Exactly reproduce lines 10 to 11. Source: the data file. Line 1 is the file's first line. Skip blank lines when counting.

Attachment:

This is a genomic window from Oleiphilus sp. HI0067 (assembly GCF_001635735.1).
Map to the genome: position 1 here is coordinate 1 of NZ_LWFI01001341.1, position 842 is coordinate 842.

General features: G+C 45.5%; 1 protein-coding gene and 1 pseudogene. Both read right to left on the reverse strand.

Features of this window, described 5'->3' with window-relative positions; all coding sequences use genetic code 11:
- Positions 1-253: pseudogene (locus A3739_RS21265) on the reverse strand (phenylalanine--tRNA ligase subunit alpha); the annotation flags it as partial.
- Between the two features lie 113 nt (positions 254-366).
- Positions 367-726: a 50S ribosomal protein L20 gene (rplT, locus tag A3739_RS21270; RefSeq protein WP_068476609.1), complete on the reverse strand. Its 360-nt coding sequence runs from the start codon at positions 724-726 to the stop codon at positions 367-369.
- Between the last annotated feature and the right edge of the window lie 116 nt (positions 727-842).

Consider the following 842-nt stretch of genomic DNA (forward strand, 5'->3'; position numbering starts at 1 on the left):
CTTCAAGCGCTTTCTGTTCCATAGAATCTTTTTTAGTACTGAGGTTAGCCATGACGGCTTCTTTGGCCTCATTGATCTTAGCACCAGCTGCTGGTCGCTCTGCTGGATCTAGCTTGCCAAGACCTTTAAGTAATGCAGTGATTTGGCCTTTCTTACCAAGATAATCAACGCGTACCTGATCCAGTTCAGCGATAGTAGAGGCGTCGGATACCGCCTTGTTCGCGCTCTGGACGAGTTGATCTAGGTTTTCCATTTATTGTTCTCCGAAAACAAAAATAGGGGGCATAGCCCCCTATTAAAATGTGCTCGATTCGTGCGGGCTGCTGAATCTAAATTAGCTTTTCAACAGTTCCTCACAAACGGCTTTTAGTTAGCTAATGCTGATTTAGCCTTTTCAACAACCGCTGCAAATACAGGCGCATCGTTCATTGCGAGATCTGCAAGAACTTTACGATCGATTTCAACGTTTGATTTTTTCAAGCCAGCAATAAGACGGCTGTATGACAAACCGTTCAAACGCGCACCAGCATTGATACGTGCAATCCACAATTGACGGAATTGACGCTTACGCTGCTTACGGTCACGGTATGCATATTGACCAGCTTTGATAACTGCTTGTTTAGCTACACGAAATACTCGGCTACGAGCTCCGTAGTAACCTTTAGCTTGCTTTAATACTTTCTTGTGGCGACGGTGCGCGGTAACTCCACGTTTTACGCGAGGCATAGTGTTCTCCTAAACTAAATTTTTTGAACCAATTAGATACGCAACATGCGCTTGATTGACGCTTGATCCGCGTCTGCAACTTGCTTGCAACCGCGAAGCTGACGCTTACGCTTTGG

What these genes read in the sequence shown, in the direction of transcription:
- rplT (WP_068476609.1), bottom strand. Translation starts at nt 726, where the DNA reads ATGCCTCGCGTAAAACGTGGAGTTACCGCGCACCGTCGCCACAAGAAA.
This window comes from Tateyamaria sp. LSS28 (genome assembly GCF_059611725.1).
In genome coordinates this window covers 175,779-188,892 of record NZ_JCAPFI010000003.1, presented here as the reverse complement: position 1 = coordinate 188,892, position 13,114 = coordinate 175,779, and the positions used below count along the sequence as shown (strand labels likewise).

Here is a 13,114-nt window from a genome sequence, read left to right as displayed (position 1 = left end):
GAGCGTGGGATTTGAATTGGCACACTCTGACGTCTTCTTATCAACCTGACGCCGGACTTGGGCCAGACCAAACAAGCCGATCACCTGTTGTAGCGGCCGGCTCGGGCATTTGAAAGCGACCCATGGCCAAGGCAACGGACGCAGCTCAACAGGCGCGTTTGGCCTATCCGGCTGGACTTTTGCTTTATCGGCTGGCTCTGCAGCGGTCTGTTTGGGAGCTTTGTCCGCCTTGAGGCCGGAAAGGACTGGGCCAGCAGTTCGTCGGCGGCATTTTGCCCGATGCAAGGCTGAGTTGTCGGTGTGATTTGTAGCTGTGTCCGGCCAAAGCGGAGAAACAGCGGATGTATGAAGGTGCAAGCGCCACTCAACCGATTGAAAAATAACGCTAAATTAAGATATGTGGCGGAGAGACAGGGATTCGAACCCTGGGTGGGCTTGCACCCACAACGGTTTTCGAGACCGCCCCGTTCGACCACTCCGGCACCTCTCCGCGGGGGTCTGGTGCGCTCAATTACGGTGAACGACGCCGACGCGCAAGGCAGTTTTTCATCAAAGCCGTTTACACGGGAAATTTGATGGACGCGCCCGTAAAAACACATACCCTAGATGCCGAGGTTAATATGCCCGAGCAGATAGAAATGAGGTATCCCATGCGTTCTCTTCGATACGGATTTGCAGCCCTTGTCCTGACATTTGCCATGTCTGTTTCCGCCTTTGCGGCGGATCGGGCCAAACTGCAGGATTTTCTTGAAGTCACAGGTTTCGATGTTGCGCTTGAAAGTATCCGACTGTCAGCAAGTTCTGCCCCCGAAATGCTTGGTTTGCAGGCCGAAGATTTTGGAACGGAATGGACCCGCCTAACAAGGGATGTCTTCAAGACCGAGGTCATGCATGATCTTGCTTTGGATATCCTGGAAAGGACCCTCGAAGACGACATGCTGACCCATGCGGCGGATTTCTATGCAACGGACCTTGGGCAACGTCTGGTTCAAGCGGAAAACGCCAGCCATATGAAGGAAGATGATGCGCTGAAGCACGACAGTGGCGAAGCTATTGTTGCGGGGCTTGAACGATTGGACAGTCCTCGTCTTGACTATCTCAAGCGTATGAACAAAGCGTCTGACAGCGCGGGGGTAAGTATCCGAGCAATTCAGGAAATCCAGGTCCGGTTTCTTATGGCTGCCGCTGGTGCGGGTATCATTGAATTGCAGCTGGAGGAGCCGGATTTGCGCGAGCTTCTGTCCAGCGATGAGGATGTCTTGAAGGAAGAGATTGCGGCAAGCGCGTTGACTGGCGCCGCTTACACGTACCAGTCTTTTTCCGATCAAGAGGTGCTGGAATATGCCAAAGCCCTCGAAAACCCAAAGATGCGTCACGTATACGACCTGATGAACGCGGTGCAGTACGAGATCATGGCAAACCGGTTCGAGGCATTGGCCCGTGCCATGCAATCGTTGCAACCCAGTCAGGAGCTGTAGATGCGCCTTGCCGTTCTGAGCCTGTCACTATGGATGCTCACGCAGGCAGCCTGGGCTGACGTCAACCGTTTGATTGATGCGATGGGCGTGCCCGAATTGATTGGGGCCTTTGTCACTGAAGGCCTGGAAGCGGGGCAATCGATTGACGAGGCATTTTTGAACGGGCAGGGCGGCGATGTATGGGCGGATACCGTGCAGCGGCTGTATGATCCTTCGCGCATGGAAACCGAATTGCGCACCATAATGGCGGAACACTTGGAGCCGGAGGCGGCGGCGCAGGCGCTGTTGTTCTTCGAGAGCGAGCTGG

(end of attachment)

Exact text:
CTTCAAGCGCTTTCTGTTCCATAGAATCTTTTTTAGTACTGAGGTTAGCCATGACGGCTTCTTTGGCCTCATTGATCTTAGCACCAGCTGCTGGTCGCTCTGCTGGATCTAGCTTGCCAAGACCTTTAAGTAATGCAGTGATTTGGCCTTTCTTACCAAGATAATCAACGCGTACCTGATCCAGTTCAGCGATAGTAGAGGCGTCGGATACCGCCTTGTTCGCGCTCTGGACGAGTTGATCTAGGTTTTCCATTTATTGTTCTCCGAAAACAAAAATAGGGGGCATAGCCCCCTATTAAAATGTGCTCGATTCGTGCGGGCTGCTGAATCTAAATTAGCTTTTCAACAGTTCCTCACAAACGGCTTTTAGTTAGCTAATGCTGATTTAGCCTTTTCAACAACCGCTGCAAATACAGGCGCATCGTTCATTGCGAGATCTGCAAGAACTTTACGATCGATTTCAACGTTTGATTTTTTCAAGCCAGCAATAAGACGGCTGTATGACAAACCGTTCAAACGCGCACCAGCATTGATACGTGCAATCCACAATTGACGGAATTGACGCTTACGCTGCTTACGGTCACGGTATGCATATTGACCAGCTTTGATAACTGCTTGTTTAGCTACACGAAATACTCGGCTACGAGCTCCGTAGTAACCTTTAGCTTGCTTTAATACTTTCTTGTGGCGACGGTGCGCGGTAACTCCACGTTTTACGCGAGGCATAGTGTTCTCCTAAACTAAATTTTTTGAACCAATTAGATACGCAACATGCGCTTGATTGACGCTTGATCCGCGTCTGCAACTTGCTTGCAACCGCGAAGCTGACGCTTACGCTTTGG

What these genes read in the sequence shown, in the direction of transcription: